Yates Adds Fresh Mental Element to Madibaz Rugby

By Lisa Spruyt    06-Feb-2020 10:53 UTC+02:00

High performance coach Rob Yates, who specialises in mental conditioning, has been working with the FNB Madibaz rugby team ahead of the Varsity Shield starting next week. Photo: Supplied

High-performance coach Rob Yates will be aiming to add a fresh mindset to the FNB Madibaz rugby team when they open their Varsity Shield campaign next week.

Yates, a top-level consultant who specialises in mental conditioning, has been brought in to lift the preparations of the Nelson Mandela University outfit to the highest level.

He will be hoping to see the fruits of his efforts when Madibaz open their campaign at the Madibaz Stadium in Port Elizabeth against University of KwaZulu-Natal on February 14.

The arrangement with the varsity team unfolded when Madibaz Sport rugby manager Ntsikelelo Ngcakana noticed the work Yates had done with the Wits football team in Johannesburg.

“The Wits side went from losing at the USSA [University Sport South Africa] tournament to second place in the Varsity Cup in just 14 weeks and Ntsikelelo contacted me because those are the sorts of results he’s looking to achieve at Madibaz,” said Yates, who is based in Johannesburg.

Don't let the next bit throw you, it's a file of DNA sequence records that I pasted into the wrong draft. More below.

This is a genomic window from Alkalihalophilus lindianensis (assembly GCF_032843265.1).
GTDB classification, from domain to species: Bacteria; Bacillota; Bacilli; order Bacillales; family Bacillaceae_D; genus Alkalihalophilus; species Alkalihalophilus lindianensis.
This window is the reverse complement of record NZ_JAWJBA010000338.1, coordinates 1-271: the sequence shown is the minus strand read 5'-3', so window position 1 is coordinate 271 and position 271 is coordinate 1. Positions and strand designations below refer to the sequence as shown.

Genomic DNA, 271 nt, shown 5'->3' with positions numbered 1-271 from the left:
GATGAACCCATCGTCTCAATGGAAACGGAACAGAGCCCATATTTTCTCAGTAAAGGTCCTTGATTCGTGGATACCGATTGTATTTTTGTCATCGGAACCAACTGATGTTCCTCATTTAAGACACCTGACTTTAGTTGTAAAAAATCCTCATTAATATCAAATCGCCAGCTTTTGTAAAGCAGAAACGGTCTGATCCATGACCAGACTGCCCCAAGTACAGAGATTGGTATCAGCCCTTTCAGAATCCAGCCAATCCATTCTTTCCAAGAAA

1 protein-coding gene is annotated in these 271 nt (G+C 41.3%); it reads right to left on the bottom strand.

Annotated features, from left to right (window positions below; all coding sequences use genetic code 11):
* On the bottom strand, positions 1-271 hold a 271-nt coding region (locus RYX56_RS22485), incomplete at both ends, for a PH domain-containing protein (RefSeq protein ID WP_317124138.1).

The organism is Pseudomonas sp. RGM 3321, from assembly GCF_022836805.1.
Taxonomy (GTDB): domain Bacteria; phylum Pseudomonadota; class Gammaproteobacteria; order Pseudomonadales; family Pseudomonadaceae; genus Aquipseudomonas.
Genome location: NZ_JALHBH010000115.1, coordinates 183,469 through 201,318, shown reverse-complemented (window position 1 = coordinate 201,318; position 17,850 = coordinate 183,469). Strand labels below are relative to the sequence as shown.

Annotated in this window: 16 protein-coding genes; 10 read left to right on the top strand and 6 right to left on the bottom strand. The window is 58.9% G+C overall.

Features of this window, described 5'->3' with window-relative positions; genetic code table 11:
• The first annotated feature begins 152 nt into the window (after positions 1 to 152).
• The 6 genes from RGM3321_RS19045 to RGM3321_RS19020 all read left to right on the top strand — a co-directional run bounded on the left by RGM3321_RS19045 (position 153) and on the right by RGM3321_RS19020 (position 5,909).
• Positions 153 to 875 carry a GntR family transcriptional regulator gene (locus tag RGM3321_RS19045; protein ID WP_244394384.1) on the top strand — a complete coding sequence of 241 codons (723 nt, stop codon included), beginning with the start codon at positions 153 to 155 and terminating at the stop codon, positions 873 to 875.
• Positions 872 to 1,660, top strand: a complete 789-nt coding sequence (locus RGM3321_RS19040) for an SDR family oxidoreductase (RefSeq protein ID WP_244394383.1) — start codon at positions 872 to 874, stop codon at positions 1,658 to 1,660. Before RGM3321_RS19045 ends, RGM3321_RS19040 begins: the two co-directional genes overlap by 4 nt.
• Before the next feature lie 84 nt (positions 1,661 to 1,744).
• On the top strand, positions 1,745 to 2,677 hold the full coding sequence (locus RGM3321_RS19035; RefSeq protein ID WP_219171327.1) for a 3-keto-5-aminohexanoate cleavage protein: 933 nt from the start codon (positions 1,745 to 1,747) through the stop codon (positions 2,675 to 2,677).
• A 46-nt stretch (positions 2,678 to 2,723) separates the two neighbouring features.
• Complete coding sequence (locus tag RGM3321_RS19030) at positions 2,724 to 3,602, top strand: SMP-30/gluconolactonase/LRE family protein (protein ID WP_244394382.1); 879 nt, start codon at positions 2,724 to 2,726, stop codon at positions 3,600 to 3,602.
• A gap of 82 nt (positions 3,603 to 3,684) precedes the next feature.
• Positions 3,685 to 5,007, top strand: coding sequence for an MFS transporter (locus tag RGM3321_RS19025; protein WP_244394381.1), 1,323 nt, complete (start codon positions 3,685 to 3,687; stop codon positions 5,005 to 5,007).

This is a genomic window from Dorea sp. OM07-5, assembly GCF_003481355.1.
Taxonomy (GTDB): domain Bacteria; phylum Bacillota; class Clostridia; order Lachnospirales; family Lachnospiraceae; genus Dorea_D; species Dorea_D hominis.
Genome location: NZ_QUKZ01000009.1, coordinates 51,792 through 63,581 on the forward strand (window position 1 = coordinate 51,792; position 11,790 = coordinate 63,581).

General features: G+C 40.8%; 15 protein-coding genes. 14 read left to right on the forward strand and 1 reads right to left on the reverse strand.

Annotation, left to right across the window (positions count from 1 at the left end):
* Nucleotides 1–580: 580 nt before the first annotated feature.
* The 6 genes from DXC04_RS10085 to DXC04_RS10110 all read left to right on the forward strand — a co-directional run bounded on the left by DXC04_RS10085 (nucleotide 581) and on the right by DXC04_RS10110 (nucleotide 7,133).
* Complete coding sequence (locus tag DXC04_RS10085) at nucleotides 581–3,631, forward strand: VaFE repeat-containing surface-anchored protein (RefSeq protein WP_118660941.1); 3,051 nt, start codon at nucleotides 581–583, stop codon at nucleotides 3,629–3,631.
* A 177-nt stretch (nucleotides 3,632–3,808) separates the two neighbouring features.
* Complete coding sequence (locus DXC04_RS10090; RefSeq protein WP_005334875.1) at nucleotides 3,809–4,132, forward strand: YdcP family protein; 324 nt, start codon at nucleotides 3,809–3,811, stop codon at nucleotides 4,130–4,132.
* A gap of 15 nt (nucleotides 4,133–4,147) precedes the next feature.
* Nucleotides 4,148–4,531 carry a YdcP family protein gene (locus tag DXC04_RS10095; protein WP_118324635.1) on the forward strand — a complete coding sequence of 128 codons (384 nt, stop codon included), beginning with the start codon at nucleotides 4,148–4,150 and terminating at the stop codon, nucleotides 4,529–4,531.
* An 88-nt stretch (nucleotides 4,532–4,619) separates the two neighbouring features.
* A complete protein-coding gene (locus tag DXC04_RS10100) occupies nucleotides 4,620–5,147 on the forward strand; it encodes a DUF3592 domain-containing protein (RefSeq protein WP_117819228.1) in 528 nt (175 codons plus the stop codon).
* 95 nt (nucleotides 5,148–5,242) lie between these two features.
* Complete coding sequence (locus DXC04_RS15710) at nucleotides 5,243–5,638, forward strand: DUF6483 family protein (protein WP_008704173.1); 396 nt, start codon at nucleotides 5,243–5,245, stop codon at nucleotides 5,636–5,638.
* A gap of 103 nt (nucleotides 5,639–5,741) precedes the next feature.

“I am working with the players to become the very best version of themselves in all aspects of their life – rugby, personal and academic.

“In rugby specifically I have been working on them to increase their mental ability under immense pressure and I expect to raise their mental threshold by 40 to 90% over this season.”

He added that much of his approach was to talk about and commit to an all-round standard of excellence

“I work with them to understand their world to a much higher degree and to understand how they can leverage their given talents and mitigate the impact of things which we identify can limit their performance.

“This is obviously different for each player and that is the most challenging part of what I do.”

Yates, who grew up in the United Kingdom and moved to South Africa seven years ago, was a professional kayaker before a serious injury ended that career.

“When I stopped kayaking professionally I found that I couldn’t get my mind back to where it needed to be,” he said.

“I spent years learning how to get my mental state to a better level than it had ever been and achieving more than most do. I then started offering this to others.

“I have worked with medalling Olympians, Super Rugby teams, Varsity Football teams and world-class kayakers over the past 15 years.”

He felt he could bring an external perspective to the Madibaz team this year.

“I will bring into play what’s working from not just rugby, but all successful high-performance sports.

“To date the response from the players and management has been brilliant and engaged.

“They want to be better and are willing to move heaven and earth to achieve it.”

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